Shortage, what the government will not admit

The situation is serious, but we act as if everything is fine. While inflation is in full swing and several countries are in limbo – despite their means – in Tunisia, people prefer to deflect the truth and minimize the facts. But as a Tunisian proverb goes so well: “you can’t hide the sun with a sieve”, and the lack of various products and foodstuffs is an unequivocal testimony to the real situation in the country.

Since 2021, the country has been living under the rhythm of repeated shortages affecting various products and foodstuffs. Something that has never happened in recent years, despite all the crises that the country has experienced. Today, supply interruptions and shortages have become the Tunisian’s daily bread. And the crisis has hit the industrial sector, which has come to a standstill. For example, the subsidiary of SFBT soft drinks had closed its doors due to a lack of sugar. Ditto for the Saïda biscuit factory. Several employees were thus on technical unemployment. Also the lack of coffee, sugar, mineral water etc. disrupted the operation of cafes and tea rooms. The interruption of the fuel supply, which has lasted for a few weeks, is causing loss of time and financial losses.

Many mistakenly believe that the government made a mistake in drafting its 2022 Finance Bill, regarding the assumption that the average price per barrel would not exceed 75 dollars per barrel Brent. But actually the exchange rate assumptions surprised everyone and the even parity between the euro and the dollar changes the situation. Another important fact, the rise in commodity prices, and food in particular, has destabilized the most powerful countries. Hence record inflation worldwide. Tunisia, like all the other countries, suffers from these increases, which are very far from the country’s forecasts and are therefore not budgeted for.

In fact, the prices of the majority of consumer products have more than doubled in these five years, and since the beginning of 2021, the price increases have been in double digits, sometimes reaching 20 and 25%.

At the same time and even before the war in Ukraine, it was already announced that it would be difficult to close the budget, as the government had not found an agreement with the International Monetary Fund, the tap for international loans and aid. Now the state’s finances are probably worse. To be sure, the loans and food aid received from certain financial institutions and certain friendly states have to some extent remedied the shortage. But since August 2022, things have become tougher, and Tunisians have discovered with astonishment the true situation of the country, despite the various denials from the authorities. Coffee, butter, juice, soft drinks, mineral water, sugar, rice, fuel … the supply problems now affect various products, only those imported by the state (the others, although the prices have increased significantly, are still available) , and the government can no longer hide it, but continues to hide the country’s economic situation.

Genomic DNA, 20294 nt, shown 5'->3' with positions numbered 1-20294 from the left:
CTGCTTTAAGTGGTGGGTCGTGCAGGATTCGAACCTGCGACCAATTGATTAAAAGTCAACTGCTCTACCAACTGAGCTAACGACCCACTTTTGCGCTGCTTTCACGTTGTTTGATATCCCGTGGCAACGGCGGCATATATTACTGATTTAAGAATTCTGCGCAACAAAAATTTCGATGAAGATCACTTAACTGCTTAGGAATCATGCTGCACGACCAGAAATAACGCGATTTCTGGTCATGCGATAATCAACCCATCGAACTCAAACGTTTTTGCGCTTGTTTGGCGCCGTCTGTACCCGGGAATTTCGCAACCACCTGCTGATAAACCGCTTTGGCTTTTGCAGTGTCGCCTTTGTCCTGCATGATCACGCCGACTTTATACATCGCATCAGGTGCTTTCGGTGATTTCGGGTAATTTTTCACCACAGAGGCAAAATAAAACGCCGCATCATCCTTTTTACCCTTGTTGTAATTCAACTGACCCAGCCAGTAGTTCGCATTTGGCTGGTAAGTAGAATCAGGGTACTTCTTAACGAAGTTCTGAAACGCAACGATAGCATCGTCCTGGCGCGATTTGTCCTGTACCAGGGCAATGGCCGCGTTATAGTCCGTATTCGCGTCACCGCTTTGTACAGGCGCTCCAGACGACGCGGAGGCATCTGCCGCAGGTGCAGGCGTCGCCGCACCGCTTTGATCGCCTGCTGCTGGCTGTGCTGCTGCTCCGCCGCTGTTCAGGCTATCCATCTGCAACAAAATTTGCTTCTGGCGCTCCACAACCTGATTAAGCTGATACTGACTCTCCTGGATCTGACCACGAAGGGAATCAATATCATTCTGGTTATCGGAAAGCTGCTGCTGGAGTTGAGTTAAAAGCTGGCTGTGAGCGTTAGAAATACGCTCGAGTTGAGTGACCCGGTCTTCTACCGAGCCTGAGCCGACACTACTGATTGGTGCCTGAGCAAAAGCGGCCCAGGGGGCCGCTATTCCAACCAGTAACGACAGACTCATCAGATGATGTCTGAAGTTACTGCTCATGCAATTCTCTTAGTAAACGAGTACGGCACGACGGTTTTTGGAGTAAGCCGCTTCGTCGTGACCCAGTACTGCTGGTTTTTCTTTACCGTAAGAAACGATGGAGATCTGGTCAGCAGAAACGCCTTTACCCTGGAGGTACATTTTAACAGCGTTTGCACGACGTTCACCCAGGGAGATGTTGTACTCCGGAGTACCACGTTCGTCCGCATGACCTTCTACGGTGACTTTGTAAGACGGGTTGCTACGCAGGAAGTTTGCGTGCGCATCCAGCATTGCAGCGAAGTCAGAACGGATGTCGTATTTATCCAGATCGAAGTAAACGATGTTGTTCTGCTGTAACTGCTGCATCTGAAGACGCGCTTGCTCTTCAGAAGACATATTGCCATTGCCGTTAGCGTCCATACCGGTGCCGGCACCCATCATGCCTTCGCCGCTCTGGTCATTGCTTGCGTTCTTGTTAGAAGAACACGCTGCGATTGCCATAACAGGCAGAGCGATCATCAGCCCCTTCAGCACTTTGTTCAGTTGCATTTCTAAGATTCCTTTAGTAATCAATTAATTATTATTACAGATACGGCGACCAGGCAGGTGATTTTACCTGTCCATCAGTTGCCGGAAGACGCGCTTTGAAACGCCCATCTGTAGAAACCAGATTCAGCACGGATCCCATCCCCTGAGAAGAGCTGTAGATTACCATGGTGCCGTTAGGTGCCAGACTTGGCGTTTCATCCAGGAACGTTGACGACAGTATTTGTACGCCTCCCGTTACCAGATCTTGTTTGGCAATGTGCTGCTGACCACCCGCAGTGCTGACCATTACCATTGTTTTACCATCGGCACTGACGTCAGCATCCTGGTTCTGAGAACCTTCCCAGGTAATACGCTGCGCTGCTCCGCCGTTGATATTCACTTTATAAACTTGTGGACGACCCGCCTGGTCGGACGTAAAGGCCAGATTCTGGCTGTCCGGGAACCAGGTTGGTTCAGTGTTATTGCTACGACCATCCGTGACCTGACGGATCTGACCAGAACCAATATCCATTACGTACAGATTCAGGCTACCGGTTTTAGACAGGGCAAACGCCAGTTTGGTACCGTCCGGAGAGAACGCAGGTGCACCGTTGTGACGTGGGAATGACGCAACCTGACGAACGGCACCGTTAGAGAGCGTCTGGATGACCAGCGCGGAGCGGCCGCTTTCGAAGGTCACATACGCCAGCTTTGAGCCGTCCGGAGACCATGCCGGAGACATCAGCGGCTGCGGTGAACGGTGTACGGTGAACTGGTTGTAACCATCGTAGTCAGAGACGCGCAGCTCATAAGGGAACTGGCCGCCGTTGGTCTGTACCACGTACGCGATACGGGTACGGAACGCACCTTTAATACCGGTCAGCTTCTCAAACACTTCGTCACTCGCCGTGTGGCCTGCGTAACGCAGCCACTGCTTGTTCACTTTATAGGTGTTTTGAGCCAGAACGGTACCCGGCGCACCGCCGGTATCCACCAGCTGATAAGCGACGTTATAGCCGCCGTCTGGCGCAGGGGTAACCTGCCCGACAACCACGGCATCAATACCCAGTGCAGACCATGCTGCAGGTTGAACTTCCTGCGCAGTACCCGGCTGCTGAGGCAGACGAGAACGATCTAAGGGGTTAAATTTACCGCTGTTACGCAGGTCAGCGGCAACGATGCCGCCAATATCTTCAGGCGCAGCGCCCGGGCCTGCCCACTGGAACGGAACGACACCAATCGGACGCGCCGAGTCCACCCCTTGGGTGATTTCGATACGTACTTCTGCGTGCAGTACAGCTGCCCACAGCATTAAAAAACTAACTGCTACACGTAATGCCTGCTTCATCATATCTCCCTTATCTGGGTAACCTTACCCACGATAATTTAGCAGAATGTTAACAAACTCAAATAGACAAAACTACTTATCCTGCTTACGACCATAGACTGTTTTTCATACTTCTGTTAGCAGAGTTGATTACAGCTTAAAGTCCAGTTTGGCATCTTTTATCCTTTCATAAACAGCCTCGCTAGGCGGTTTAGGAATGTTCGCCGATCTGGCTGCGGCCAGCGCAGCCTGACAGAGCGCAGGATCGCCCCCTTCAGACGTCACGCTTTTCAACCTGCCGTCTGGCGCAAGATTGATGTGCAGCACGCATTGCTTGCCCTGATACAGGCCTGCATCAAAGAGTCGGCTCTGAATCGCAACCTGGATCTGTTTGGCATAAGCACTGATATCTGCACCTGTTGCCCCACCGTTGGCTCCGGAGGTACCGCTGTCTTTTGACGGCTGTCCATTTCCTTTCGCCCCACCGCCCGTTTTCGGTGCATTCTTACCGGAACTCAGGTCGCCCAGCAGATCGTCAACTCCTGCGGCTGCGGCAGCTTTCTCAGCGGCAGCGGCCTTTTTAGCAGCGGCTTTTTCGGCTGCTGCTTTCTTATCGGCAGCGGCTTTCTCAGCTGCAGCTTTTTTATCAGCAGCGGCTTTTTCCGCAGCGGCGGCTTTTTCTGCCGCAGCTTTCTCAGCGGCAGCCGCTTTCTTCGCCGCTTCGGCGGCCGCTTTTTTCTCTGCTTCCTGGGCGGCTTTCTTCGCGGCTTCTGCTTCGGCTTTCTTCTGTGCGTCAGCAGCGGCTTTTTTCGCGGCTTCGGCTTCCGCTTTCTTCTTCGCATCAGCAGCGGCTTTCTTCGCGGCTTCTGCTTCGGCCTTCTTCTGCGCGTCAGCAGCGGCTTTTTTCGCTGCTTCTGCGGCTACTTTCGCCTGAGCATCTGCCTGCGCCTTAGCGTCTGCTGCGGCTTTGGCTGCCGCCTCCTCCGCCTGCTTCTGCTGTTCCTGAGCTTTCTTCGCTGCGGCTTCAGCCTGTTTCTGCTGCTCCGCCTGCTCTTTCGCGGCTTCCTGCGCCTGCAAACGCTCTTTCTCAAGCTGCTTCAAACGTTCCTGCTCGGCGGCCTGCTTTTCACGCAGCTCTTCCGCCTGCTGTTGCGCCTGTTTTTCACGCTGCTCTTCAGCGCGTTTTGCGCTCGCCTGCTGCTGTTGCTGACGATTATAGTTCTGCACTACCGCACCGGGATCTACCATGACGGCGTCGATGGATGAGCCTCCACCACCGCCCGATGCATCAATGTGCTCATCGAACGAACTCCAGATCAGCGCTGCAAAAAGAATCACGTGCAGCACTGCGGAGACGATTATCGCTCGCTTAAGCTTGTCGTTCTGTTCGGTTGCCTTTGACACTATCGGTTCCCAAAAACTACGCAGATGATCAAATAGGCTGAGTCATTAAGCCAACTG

The day before, Sunday, August 29, 2022, Industry, Energy and Mines Minister Neila Nouira Gongi confirmed that the fuel shortage is due to suppliers wanting to be paid in advance, but that the procedures take time and it has become a worldwide phenomenon. In addition to alleging logistical issues related to Ticad 8.

The truth is that Tunisia is no longer solvent due to delays in payments to its Tunisian and foreign suppliers. From now on, suppliers ask to be paid before delivering the goods to guarantee their payment. In fact, several companies and public organizations with import monopolies are in the spotlight. This is the case of Stir, which has a monopoly on the import of fuel, the Tunisian Office of Commerce (OCT), which has a monopoly on the import of basic products (sugar, coffee, tea, …), the National Oil Office, which has a monopoly on the import of oil, The Kornkontoret, which has a monopoly on grain imports, the Central Pharmacy, which has a monopoly on importing medicines, … . From now on, their suppliers require all deliveries to be made in cash.